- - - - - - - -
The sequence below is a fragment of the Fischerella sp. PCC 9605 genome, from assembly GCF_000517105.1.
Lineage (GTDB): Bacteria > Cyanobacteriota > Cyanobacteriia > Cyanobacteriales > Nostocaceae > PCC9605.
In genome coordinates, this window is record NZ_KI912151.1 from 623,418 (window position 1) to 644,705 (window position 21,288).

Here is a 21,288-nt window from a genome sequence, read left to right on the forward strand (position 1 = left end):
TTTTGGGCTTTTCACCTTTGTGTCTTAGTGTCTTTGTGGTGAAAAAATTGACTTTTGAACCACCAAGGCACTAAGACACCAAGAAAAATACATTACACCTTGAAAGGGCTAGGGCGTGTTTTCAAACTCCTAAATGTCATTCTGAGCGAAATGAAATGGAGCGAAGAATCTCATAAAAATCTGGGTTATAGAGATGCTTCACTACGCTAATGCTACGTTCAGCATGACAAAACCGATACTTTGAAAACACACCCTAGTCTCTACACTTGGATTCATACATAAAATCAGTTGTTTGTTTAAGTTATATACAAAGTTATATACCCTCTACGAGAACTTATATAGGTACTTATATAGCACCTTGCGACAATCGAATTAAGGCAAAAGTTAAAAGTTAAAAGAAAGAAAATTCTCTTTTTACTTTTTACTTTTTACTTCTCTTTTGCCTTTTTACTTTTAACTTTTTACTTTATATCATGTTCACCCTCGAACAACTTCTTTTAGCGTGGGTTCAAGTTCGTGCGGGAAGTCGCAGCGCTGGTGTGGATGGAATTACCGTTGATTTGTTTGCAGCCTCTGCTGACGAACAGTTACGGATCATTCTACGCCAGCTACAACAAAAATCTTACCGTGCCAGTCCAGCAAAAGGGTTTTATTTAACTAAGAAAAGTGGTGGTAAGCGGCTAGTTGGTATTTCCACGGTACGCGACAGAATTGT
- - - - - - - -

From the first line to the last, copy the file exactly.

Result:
The sequence below is a fragment of the Fischerella sp. PCC 9605 genome, from assembly GCF_000517105.1.
Lineage (GTDB): Bacteria > Cyanobacteriota > Cyanobacteriia > Cyanobacteriales > Nostocaceae > PCC9605.
In genome coordinates, this window is record NZ_KI912151.1 from 623,418 (window position 1) to 644,705 (window position 21,288).

Here is a 21,288-nt window from a genome sequence, read left to right on the forward strand (position 1 = left end):
TTTTGGGCTTTTCACCTTTGTGTCTTAGTGTCTTTGTGGTGAAAAAATTGACTTTTGAACCACCAAGGCACTAAGACACCAAGAAAAATACATTACACCTTGAAAGGGCTAGGGCGTGTTTTCAAACTCCTAAATGTCATTCTGAGCGAAATGAAATGGAGCGAAGAATCTCATAAAAATCTGGGTTATAGAGATGCTTCACTACGCTAATGCTACGTTCAGCATGACAAAACCGATACTTTGAAAACACACCCTAGTCTCTACACTTGGATTCATACATAAAATCAGTTGTTTGTTTAAGTTATATACAAAGTTATATACCCTCTACGAGAACTTATATAGGTACTTATATAGCACCTTGCGACAATCGAATTAAGGCAAAAGTTAAAAGTTAAAAGAAAGAAAATTCTCTTTTTACTTTTTACTTTTTACTTCTCTTTTGCCTTTTTACTTTTAACTTTTTACTTTATATCATGTTCACCCTCGAACAACTTCTTTTAGCGTGGGTTCAAGTTCGTGCGGGAAGTCGCAGCGCTGGTGTGGATGGAATTACCGTTGATTTGTTTGCAGCCTCTGCTGACGAACAGTTACGGATCATTCTACGCCAGCTACAACAAAAATCTTACCGTGCCAGTCCAGCAAAAGGGTTTTATTTAACTAAGAAAAGTGGTGGTAAGCGGCTAGTTGGTATTTCCACGGTACGCGACAGAATTGT